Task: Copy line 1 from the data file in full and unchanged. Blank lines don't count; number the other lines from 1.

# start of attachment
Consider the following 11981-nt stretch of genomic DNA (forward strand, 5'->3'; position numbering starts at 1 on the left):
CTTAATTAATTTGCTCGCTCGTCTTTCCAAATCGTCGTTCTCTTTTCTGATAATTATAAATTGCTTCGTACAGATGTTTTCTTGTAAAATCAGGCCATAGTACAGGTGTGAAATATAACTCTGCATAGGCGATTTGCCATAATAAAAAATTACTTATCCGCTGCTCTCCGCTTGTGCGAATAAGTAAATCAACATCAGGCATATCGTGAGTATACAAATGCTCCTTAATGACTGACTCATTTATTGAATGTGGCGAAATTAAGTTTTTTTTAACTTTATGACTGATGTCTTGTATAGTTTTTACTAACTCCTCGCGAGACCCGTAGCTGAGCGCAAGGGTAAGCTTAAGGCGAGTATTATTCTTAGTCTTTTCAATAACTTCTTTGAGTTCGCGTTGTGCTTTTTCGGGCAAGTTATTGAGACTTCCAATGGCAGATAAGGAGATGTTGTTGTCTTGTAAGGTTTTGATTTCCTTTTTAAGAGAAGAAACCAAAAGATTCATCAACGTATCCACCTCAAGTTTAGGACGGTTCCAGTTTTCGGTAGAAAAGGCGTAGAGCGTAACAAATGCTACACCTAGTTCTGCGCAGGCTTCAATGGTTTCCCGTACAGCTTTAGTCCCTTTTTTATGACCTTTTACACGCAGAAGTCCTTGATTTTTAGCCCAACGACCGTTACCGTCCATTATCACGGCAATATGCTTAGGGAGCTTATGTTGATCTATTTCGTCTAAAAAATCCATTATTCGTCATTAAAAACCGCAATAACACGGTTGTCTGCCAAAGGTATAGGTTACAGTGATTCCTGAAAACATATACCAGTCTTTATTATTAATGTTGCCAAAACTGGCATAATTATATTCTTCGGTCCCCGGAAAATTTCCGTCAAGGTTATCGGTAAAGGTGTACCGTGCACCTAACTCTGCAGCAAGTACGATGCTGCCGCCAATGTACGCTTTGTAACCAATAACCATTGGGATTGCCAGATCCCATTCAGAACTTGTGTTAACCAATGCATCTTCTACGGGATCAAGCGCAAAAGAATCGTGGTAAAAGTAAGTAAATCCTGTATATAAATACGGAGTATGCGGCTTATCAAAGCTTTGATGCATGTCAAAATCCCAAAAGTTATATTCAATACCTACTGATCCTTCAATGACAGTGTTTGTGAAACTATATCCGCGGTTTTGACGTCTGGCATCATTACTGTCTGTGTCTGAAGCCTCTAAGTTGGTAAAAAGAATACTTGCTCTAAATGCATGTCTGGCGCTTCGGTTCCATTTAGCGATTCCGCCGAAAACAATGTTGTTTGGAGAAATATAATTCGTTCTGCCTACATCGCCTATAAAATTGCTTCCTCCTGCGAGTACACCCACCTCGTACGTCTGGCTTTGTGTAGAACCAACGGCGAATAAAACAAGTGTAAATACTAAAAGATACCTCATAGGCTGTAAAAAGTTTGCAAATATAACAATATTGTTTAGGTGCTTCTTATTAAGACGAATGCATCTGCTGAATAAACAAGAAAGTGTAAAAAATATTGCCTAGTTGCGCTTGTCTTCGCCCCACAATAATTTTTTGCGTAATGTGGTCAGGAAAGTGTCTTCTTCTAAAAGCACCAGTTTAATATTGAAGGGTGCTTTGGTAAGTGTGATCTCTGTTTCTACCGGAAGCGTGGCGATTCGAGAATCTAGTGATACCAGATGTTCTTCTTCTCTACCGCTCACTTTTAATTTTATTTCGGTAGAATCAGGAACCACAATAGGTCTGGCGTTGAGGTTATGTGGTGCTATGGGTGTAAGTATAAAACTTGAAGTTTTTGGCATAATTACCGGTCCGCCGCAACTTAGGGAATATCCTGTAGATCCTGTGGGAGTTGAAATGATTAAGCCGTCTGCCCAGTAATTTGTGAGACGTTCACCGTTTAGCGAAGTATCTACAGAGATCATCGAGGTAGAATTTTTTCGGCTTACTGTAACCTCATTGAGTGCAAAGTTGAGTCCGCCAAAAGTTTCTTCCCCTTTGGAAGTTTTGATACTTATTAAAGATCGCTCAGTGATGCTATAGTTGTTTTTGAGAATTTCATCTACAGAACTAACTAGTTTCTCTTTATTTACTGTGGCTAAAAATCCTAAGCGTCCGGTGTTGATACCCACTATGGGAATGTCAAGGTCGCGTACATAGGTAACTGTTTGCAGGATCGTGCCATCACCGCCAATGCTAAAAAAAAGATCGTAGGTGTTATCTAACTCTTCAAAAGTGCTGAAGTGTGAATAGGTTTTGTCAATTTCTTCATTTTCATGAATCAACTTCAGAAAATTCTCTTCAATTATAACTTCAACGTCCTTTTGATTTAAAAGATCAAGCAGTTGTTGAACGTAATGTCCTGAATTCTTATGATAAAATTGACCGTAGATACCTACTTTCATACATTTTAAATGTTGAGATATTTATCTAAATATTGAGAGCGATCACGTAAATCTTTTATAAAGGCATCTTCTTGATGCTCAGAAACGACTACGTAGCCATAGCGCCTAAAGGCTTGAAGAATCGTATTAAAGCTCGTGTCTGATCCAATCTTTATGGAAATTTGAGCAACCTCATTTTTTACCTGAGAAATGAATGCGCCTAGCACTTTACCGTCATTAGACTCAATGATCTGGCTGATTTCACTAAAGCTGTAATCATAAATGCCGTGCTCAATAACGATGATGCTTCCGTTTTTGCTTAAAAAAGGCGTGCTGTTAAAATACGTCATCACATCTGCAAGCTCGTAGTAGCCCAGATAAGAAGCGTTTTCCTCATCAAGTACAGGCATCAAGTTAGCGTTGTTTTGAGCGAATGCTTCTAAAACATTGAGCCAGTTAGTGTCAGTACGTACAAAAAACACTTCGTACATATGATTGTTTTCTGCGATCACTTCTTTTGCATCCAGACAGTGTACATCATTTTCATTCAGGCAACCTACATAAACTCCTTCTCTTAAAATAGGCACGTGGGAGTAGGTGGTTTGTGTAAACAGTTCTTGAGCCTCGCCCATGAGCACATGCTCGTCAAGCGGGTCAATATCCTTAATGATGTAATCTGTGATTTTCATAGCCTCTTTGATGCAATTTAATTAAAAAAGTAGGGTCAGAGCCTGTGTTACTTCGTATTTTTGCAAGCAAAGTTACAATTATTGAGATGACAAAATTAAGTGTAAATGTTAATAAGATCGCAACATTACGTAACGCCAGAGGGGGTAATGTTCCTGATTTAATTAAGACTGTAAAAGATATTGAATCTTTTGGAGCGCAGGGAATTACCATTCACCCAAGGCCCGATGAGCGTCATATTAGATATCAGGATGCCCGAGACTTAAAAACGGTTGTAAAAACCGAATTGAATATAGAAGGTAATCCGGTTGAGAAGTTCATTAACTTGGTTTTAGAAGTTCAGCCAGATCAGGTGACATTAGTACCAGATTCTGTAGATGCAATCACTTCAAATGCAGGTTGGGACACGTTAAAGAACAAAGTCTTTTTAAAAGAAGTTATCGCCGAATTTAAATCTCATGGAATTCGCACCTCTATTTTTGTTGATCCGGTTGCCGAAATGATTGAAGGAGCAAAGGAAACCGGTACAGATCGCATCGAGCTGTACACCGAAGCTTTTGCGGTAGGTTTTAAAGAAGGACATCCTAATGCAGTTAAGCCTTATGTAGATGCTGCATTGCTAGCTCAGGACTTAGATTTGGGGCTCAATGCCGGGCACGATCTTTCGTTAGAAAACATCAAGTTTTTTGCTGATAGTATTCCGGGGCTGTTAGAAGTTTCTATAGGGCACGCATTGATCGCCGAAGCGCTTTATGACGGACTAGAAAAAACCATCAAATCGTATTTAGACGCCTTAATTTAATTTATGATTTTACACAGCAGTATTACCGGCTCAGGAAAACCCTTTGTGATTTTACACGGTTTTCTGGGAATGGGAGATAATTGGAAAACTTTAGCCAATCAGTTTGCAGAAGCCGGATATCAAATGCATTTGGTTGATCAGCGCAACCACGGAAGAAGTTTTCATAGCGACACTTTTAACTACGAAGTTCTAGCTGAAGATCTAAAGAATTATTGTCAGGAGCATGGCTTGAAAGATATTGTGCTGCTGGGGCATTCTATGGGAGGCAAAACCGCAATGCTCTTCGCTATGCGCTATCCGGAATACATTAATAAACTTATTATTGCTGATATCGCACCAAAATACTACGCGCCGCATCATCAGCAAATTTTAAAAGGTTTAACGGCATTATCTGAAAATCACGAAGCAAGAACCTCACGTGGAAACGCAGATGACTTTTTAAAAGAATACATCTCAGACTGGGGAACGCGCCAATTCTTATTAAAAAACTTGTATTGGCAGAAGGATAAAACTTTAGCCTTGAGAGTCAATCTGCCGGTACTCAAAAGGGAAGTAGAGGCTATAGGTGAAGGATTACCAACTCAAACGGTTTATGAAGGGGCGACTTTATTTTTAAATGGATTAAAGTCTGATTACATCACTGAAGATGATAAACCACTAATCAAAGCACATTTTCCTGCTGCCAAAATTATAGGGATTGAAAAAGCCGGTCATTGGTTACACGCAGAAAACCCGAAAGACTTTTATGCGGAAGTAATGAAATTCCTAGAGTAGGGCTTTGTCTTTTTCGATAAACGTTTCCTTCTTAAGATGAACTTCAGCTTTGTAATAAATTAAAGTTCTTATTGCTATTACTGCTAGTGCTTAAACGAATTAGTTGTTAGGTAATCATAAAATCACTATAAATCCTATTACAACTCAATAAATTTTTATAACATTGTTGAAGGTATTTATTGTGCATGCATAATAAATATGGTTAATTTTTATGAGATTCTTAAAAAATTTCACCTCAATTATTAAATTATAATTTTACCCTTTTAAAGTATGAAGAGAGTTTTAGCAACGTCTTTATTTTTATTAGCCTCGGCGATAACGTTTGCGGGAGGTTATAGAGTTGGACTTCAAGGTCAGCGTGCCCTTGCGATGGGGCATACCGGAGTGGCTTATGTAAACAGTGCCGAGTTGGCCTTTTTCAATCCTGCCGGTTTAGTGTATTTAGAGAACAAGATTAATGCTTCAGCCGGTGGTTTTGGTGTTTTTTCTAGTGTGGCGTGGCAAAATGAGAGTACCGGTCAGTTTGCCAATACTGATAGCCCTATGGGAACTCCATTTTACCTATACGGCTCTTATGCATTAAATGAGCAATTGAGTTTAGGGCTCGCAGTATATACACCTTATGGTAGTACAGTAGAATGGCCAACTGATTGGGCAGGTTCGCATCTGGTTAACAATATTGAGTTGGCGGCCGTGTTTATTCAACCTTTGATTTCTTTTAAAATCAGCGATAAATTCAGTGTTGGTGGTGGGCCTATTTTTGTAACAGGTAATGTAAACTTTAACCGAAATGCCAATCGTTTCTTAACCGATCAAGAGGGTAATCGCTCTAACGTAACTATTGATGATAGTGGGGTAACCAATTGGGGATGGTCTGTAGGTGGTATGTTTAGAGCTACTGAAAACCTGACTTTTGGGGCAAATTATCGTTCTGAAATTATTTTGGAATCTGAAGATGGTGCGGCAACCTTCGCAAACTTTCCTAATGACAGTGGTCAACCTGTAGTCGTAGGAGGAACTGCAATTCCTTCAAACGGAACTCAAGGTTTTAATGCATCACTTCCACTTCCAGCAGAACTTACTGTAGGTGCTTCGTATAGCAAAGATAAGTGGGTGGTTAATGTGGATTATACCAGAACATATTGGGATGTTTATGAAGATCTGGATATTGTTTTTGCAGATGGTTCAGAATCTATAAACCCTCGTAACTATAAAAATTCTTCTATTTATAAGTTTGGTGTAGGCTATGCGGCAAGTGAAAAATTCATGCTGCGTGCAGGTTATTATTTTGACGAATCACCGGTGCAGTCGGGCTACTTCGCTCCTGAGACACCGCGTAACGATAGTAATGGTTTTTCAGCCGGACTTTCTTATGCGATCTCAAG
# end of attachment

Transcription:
Consider the following 11981-nt stretch of genomic DNA (forward strand, 5'->3'; position numbering starts at 1 on the left):